The overabundance of works seeking to explain “the rise of China” to the general public has increased the chances of stumbling on publications that rest on shaky academic foundations. With most popular books offering limited analyses on selected aspects of China’s rise, it is increasingly difficult to find works that provide insightful views on China’s domestic and international growth. One exception to this general trend is Everything Under the Heavens: How the Past Helps Shape China’s Push for Global Power by Howard French.
The idea behind French’s work is as simple as it is effective. It consists of going through the history of China’s imperial and contemporary foreign policy with the goal of detecting its ideological underpinnings and identifying the fil rouge that links China’s glorious past with its present and near future.
While the book is full of little-known facts and original thoughts, three points in particular make Everything Under the Heavens a must-read. First is French’s analysis of the concept of Pax Sinica. According to French, China reappeared on the global economic stage in the 1980s, at a time when the US-led international order had reached its pinnacle in terms of development and global influence. China has been socialised into this order ever since. Yet, a series of signs indicate that this may no longer be the case. One way to make sense of this tendency is by bearing in mind that, prior to descending into what the author calls its “historical nadir” in the 19th century, China was the hegemon and patron of its very own world order. China would recognise the political legitimacy of other countries and establish trade relations with them, in exchange for these countries’ acceptance of its superiority. In this regard, the author provides an insightful reinterpretation of the voyages of Admiral Zheng He. While Chinese authorities, all the way from Sun Yat-Sen to the current leadership, used the story of Admiral Zheng as evidence of China’s peacefulness and moral superiority vis-à-vis Western colonial powers, a closer look at the historical records shows that China’s relations with its neighbours were far from being friendly and non-aggressive. Given that Chinese rulers sent Zheng around the world to tell local kings, sultans and rulers that engaging with China and trading with it were “offers they could not refuse”, it becomes clear that “Zheng’s legend as an ambassador of goodwill and friendship simply doesn’t hold up. It is Chinese idealization, not history” (p. 101).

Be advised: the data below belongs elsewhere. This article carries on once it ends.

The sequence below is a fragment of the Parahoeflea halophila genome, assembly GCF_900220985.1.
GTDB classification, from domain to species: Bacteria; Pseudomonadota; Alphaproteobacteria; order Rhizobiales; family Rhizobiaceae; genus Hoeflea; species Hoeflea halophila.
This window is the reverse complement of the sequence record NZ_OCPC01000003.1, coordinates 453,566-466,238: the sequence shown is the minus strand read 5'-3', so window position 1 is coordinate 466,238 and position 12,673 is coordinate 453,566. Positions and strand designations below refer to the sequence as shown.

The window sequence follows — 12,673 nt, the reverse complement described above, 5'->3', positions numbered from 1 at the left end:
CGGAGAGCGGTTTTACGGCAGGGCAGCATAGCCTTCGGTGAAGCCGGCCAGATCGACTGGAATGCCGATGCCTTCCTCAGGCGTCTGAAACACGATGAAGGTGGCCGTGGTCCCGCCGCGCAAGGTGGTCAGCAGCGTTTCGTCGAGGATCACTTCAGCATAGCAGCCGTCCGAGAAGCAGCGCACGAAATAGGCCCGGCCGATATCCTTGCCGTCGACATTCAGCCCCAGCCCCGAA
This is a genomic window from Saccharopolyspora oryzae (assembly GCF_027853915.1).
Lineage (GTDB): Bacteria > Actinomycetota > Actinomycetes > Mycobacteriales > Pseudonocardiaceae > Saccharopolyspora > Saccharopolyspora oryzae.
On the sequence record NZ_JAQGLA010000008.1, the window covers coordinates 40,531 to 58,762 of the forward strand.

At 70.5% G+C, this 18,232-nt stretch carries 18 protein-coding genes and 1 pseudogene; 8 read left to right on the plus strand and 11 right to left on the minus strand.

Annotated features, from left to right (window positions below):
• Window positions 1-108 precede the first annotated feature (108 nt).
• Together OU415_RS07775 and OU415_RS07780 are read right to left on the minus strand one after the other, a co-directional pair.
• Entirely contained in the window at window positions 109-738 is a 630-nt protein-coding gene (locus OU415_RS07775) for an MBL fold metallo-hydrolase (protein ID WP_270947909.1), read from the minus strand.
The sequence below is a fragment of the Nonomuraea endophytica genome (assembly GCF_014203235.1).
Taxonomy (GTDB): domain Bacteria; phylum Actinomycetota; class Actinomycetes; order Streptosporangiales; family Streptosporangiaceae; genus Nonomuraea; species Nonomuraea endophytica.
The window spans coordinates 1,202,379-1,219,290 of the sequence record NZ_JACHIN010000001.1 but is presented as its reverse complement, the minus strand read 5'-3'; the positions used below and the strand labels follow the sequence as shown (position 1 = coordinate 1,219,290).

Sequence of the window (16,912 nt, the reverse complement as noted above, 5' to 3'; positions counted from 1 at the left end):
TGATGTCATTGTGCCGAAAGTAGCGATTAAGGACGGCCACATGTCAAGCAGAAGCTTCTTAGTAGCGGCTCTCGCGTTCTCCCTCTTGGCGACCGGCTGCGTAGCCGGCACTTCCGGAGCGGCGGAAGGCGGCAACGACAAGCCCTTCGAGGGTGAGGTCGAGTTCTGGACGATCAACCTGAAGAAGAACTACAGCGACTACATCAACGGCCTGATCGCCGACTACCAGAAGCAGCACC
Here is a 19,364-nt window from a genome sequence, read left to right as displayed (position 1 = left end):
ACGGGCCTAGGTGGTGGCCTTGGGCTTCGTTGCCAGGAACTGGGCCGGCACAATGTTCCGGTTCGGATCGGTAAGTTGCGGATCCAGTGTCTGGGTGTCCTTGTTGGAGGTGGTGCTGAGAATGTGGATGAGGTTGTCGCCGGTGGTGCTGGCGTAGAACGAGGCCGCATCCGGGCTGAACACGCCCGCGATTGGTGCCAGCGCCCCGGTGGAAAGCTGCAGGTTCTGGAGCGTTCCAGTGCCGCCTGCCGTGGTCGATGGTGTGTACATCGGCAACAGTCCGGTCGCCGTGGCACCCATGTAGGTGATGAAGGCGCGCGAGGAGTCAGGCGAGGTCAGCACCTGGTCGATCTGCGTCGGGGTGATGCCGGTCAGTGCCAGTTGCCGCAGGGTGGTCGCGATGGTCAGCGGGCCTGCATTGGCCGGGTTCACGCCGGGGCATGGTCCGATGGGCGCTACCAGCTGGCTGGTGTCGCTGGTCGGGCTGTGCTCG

The second aspect of China’s historical path analysed in the book is the series of foreign policy narratives (supposedly built on historical precedents) employed to frame China’s current re-emergence. These include the idea that China’s rise will be inherently peaceful, given that China has never established colonies abroad in the past and that, at present, it is merely interested in entertaining trade relations with its partners, without seeking to transform its economic influence into political leverage. The author dismisses all such myths by quoting several examples (some of which are little known) that reveal a series of opportunistic, intimidatory and underhand behaviours adopted by Chinese authorities and representatives throughout history: the Song betrayal of the Indonesian city-State of Srivijaya in the 11th century, the invasion of Sri Lanka by Admiral Zheng in 1411, and the recent cover-up of the military construction activities in the South China Sea. Howard French thus portrays China as an ultra-Machiavellian power seeking to regain its rightful place in the current world order, far from being a peaceful and harmless defender of underdeveloped and developing countries alike.